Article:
Migration of WordPress website to another web server

Okay, I have done this before, over 10 years ago. Here I am doing it again. There are plenty of guides around on the Internet that can help with this process. I am just making a note here:

  1. Zip up the whole document root directory. On CPanel’s File Manager, select all and then click on “Compress”.
  2. Export mysql database that corresponds to the WordPress website, and say you name the file as wp-db.sql. You can zip the file to make it smaller if you want.
  3. Transfer these two zip files to the new webserver, e.g. /var/www/html. You can use wget to copy the files from existing web server to the new web server.
  4. Unzip the files.
  5. At this point, you won’t be able to access your webpage yet. Because the mysql database records, from your website, need to be placed into the new mysql server. This requires that you create a new database on your mysql server. To do that run this command.mysql -u root -p

    Type the master password, then type the following command.

    CREATE USER ‘wordpress-user’@’localhost’ IDENTIFIED BY ‘your_password’;

    Here replace wordpress-user and your_password with your username and password. You can refer to wp-config.php for the username and password you have used for accessing your WordPress mysql database in the previous set up.

    Run this command to create a new database.

    CREATE DATABASE ‘wordpress-db’;

    Here replace wordpress-db with your database name, which again you can refer to wp-config.php in case you want to keep the same name.

    Now grant full privileges for your database to the WordPress user that you created earlier.

    GRANT ALL ON wordpress-db.* TO ‘wordpress-user’@‘localhost’;

    Now flush the database privileges.

    FLUSH PRIVILEGES;

    Exit mysql

    exit

  6. Import the mysql database, that you unzipped earlier, into the new mysql server’s wordpress-db database you just created.mysql -u root -p wordpress-db < wp-db.sql
  7. To allow WordPress to use permalinks and .htaccess file run this command.sudo nano /etc/httpd/conf/httpd.conf

    Find the section that starts with <Directory “/var/www/html”> using the scroll key of your keyboard.

    <Directory “/var/www/html”

    AllowOverride None

    ….

    </Directory>

    Here replace “None” with “All”

    AllowOverride All

    Then save and exit the editor.

  8. You should now be able to access your website by typing in the IP address of your new web server. Next the DNS name servers need to be updated to point to the location of your new web server.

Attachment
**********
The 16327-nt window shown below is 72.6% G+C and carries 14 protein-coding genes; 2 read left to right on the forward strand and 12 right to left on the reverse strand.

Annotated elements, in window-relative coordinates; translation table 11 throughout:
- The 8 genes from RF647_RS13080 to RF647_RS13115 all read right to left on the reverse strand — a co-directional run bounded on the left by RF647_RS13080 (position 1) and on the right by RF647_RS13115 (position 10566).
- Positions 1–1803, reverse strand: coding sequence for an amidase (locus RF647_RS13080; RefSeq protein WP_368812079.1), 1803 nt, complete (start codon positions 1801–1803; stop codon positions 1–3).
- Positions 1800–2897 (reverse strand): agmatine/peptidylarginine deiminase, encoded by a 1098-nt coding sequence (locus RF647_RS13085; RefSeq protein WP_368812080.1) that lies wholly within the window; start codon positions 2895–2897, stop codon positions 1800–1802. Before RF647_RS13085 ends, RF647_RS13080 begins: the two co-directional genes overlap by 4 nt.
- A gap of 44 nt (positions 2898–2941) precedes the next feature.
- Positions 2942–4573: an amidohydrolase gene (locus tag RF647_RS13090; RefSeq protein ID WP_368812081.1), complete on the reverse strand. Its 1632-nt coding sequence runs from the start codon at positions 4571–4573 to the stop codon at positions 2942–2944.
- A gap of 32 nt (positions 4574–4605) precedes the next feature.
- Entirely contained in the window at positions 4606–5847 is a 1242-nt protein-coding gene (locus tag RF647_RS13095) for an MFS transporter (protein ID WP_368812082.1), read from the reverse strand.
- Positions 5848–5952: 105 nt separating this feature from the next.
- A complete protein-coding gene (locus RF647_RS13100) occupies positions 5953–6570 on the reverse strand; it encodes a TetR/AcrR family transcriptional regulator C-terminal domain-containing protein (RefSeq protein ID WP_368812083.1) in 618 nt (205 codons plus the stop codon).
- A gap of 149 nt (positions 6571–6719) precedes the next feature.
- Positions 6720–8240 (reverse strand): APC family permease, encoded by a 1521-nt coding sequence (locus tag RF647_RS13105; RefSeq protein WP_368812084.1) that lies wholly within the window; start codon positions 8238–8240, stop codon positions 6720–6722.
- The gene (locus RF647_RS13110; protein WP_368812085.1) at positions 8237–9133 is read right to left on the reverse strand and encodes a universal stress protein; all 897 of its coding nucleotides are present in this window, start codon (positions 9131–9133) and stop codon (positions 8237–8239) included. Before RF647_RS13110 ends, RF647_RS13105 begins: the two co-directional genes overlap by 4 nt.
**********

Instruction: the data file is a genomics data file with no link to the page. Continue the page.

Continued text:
Transferring web hosting service

It’s been a while since I last blogged. This time it’s about time to renew my web hosting service. At this current economic climate, USD200 for two years of service seems like a lot now. I have gone through web hosting service provider change for a number of times. But I still managed to get the DNS wrong, somehow. It should be a simple straightforward copy from the previous hosted zone file to the new service.

Okay, for my own record, as well as for others as well I guess, I have complete control over my web server now. I always have about two websites to manage. But as I figured out lately, it is called name-based virtual hosting that I have been using. So web access to my website will be based on domain name, not IP address. Because I have more than one websites hosted based on just the one IP address, accessing the IP address would not return me the desired webpage. The virtual host configuration is such that access, based on domain name, will get served documents from the document root as stated in the configuration. Okay this is clear to me now.

However, when managing my hosted zone, for domain name translation, I used a CNAME record for www (i.e. www.mylearningdiary.com) that pointed to the IP address of my web server.  That gave me a NXDOMAIN error, or non-existent domain error, everywhere. I initially thought that was to do with propagation delay after switching the DNS, at the registrar, to point to the new domain name servers. This is well known, so I patiently waited, and checked, and tested. But still couldn’t access my website. After a day or two, I trawled the Internet, and then started using dig, a network administration command-line tool for querying the DNS, which I have used before long time ago, to check what was going on. Dig is more helpful than nslookup, that it not only showed me the error, but it also showed me that I actually got the IP address returned when querying for the www CNAME record. That was useful enough for me to know that my DNS servers were responding to the CNAME query, just not good enough for me to reach my website. Instead of IP address, the domain name, i.e. mylearningdiary.com, should be used for the CNAME record.

Now the website is finally back up running again,  I need to try setting up the mail forwarding. Hopefully without me having to set a mail server.